by Al Gore
Al Gore logically and ruthlessly eviscerates the very notion of the unitary executive. Then proceeds to illuminate the soil from which it grew and it's enduring consequences.
Speaking of consequences, I'm going to quote Winston Churchill, as Gore does in this book, "They go on in strange paradox, decided only to be undecided, resolved to be irresolute, adamant for drift, solid for fluidity, all powerful to be impotent. The era of procrastination, of half measures, of soothing and baffling expedients, of delays, is coming to a close. In its place, we are entering a period of consequences."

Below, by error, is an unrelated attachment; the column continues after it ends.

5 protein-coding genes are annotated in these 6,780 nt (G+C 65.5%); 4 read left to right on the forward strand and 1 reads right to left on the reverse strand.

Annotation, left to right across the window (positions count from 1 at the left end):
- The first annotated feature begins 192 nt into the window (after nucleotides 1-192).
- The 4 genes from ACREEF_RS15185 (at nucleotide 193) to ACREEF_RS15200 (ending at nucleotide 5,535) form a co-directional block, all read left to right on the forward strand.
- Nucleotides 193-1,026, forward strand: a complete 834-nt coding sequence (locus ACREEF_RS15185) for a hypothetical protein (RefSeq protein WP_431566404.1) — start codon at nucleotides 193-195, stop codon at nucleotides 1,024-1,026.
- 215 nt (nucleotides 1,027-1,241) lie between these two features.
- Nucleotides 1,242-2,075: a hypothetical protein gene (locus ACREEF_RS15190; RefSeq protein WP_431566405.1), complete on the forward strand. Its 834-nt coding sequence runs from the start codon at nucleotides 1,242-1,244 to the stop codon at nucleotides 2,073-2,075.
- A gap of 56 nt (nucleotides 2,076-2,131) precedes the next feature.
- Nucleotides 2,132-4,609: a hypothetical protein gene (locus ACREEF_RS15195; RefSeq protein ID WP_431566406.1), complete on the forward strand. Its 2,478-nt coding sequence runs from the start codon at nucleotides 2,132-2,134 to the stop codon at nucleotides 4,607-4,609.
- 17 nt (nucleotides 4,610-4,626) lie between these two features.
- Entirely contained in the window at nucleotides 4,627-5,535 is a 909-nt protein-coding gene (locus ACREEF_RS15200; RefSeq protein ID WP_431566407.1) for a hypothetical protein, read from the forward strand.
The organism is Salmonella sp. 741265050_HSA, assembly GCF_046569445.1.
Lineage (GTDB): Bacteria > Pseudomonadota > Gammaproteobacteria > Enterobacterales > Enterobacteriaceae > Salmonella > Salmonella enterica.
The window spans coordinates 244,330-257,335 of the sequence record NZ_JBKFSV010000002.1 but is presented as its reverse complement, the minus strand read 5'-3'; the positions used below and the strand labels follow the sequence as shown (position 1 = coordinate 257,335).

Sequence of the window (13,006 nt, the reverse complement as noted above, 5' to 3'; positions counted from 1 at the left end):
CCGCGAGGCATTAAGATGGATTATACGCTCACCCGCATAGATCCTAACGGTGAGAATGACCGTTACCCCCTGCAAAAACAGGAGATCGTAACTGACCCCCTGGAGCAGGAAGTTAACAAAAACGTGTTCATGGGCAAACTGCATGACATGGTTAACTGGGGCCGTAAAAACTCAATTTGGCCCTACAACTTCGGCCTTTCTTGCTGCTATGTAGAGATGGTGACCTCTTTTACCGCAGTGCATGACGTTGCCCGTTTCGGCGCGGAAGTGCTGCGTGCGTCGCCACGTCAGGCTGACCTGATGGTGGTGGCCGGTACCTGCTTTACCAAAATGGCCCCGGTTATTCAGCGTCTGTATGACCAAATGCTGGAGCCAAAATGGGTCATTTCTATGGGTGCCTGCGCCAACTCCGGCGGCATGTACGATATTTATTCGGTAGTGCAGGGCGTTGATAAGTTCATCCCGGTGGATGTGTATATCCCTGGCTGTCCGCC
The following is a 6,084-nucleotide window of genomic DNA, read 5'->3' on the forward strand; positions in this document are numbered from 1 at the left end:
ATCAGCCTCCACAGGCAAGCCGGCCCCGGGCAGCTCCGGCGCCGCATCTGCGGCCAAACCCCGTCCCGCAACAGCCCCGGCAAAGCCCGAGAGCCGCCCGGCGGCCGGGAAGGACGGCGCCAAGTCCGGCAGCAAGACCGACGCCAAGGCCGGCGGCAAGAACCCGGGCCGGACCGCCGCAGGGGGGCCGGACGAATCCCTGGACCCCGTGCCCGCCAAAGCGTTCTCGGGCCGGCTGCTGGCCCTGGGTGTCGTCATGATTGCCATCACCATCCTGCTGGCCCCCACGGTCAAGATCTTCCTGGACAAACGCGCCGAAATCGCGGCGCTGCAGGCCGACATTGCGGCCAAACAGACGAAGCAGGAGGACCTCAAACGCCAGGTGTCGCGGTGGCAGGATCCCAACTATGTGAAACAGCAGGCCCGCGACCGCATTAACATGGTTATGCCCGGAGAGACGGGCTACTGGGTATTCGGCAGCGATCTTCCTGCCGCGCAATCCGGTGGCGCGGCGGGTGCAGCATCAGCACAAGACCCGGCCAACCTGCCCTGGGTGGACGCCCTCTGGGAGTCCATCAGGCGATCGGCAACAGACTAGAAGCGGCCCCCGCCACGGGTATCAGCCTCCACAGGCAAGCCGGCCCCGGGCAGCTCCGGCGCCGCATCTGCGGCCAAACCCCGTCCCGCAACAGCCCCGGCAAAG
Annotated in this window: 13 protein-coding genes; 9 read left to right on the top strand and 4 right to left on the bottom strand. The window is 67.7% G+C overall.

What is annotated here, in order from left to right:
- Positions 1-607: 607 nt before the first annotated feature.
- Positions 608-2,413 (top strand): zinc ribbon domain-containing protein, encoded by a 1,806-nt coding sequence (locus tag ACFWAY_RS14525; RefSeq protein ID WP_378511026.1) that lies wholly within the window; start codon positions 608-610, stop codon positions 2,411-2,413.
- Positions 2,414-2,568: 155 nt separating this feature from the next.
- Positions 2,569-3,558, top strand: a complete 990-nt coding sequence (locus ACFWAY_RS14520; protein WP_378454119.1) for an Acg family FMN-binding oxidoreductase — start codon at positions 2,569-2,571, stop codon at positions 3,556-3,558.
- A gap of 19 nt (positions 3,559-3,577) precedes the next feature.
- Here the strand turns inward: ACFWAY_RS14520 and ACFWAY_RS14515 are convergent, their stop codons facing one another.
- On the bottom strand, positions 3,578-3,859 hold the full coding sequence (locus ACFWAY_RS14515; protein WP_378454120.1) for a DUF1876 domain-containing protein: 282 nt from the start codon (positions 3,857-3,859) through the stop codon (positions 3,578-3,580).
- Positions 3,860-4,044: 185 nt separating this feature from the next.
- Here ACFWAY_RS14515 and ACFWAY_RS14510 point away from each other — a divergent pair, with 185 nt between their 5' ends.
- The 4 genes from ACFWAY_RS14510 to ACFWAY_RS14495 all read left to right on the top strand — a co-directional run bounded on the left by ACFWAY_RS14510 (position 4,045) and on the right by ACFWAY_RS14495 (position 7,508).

The accumulation of executive power has not occurred in a vacuum. Its increase in power was your decrease in rights, representation, and relevance. The time to 'draw your line in the sand' is now. Use the remaining rights (that people of that ilk see as privileges) you have to get back the rights you've had taken away from you.
Unless, of course, you'd like your children to spend what's left of their company scrip at the company store after their housing expenses have been fairly deducted to finance their company housing.